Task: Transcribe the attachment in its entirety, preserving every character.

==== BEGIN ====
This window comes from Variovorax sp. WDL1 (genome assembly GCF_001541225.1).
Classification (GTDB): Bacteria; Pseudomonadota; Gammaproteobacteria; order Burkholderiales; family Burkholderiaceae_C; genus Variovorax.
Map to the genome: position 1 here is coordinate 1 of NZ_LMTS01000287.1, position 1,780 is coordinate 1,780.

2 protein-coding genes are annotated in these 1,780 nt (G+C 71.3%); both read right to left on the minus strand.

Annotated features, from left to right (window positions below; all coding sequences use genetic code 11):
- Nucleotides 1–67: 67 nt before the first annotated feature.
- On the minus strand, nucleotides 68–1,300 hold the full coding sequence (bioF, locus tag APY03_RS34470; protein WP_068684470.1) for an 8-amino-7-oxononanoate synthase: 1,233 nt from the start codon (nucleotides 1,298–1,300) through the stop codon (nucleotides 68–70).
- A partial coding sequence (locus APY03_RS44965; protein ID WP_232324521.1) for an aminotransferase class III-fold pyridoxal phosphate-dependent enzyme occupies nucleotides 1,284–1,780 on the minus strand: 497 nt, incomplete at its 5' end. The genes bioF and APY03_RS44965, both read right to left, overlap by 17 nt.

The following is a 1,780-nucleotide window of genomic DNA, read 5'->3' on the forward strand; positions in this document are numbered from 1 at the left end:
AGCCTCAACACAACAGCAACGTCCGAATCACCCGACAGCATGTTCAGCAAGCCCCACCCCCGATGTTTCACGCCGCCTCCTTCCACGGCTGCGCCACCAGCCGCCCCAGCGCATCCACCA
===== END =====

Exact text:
This window comes from Variovorax sp. WDL1 (genome assembly GCF_001541225.1).
Classification (GTDB): Bacteria; Pseudomonadota; Gammaproteobacteria; order Burkholderiales; family Burkholderiaceae_C; genus Variovorax.
Map to the genome: position 1 here is coordinate 1 of NZ_LMTS01000287.1, position 1,780 is coordinate 1,780.

2 protein-coding genes are annotated in these 1,780 nt (G+C 71.3%); both read right to left on the minus strand.

Annotated features, from left to right (window positions below; all coding sequences use genetic code 11):
- Nucleotides 1–67: 67 nt before the first annotated feature.
- On the minus strand, nucleotides 68–1,300 hold the full coding sequence (bioF, locus tag APY03_RS34470; protein WP_068684470.1) for an 8-amino-7-oxononanoate synthase: 1,233 nt from the start codon (nucleotides 1,298–1,300) through the stop codon (nucleotides 68–70).
- A partial coding sequence (locus APY03_RS44965; protein ID WP_232324521.1) for an aminotransferase class III-fold pyridoxal phosphate-dependent enzyme occupies nucleotides 1,284–1,780 on the minus strand: 497 nt, incomplete at its 5' end. The genes bioF and APY03_RS44965, both read right to left, overlap by 17 nt.

The following is a 1,780-nucleotide window of genomic DNA, read 5'->3' on the forward strand; positions in this document are numbered from 1 at the left end:
AGCCTCAACACAACAGCAACGTCCGAATCACCCGACAGCATGTTCAGCAAGCCCCACCCCCGATGTTTCACGCCGCCTCCTTCCACGGCTGCGCCACCAGCCGCCCCAGCGCATCCACCA